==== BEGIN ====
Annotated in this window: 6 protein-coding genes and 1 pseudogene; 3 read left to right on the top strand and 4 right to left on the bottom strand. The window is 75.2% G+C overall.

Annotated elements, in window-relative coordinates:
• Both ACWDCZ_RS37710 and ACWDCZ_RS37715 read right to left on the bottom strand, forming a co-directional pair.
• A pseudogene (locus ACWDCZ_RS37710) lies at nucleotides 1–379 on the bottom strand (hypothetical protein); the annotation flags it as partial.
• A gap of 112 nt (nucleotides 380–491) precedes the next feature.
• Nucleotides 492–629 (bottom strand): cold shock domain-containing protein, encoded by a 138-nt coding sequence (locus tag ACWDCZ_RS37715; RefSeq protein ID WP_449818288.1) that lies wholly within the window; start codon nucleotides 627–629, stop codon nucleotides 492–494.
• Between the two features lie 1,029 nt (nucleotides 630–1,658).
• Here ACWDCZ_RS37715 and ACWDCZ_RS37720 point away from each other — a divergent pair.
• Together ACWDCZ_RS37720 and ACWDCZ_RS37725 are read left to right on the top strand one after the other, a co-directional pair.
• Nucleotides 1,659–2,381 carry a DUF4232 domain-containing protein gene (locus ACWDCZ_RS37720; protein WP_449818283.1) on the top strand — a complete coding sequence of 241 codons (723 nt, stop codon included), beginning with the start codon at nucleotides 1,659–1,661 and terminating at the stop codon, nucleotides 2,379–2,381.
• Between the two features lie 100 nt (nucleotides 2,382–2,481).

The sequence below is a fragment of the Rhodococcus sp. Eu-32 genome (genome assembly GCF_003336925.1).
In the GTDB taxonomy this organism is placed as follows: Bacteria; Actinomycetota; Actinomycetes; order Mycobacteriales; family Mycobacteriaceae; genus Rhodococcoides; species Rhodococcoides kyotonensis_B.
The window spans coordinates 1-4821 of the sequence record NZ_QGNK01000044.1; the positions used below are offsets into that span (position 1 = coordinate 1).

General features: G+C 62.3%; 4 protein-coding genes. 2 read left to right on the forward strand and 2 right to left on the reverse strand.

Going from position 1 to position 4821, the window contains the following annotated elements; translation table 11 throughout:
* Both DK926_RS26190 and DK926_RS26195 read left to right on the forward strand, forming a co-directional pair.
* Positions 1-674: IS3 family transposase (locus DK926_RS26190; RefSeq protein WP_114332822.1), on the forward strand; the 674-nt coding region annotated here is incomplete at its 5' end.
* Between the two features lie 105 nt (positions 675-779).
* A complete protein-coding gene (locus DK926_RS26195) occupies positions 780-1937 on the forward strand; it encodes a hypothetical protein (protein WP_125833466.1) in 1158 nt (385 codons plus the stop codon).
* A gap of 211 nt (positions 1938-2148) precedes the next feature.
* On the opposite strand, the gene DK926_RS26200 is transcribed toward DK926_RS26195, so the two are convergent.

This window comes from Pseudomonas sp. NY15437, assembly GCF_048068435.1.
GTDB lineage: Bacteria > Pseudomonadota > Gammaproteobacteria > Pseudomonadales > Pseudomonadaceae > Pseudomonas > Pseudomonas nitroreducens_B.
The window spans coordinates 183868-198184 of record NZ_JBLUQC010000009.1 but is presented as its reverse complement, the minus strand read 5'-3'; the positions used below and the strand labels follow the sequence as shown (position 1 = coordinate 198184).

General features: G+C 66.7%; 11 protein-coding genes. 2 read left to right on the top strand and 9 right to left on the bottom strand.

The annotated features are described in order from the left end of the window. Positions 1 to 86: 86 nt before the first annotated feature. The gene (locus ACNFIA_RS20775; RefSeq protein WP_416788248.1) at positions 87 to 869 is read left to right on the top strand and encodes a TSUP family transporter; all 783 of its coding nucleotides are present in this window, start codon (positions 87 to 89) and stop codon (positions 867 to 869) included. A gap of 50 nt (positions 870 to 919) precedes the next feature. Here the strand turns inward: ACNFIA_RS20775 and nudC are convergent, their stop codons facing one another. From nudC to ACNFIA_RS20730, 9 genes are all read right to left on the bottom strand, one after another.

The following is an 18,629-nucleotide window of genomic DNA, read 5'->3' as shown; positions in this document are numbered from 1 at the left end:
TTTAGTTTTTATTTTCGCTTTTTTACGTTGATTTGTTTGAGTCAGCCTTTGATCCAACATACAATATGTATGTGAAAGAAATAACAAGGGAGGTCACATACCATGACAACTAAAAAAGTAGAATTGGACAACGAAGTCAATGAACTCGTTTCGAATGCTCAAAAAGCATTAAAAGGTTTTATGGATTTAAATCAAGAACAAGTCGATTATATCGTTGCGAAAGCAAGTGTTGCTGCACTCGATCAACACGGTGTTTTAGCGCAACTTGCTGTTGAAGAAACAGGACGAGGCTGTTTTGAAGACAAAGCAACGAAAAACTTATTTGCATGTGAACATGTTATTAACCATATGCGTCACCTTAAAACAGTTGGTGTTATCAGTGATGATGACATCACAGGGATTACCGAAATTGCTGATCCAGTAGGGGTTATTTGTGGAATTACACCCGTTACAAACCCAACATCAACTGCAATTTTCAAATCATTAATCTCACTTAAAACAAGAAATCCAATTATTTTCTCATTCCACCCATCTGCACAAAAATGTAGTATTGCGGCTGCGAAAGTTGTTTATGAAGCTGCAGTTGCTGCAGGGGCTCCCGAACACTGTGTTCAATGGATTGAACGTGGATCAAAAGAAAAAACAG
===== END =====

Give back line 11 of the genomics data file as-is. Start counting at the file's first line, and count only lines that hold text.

• Between the two features lie 100 nt (nucleotides 2,382–2,481).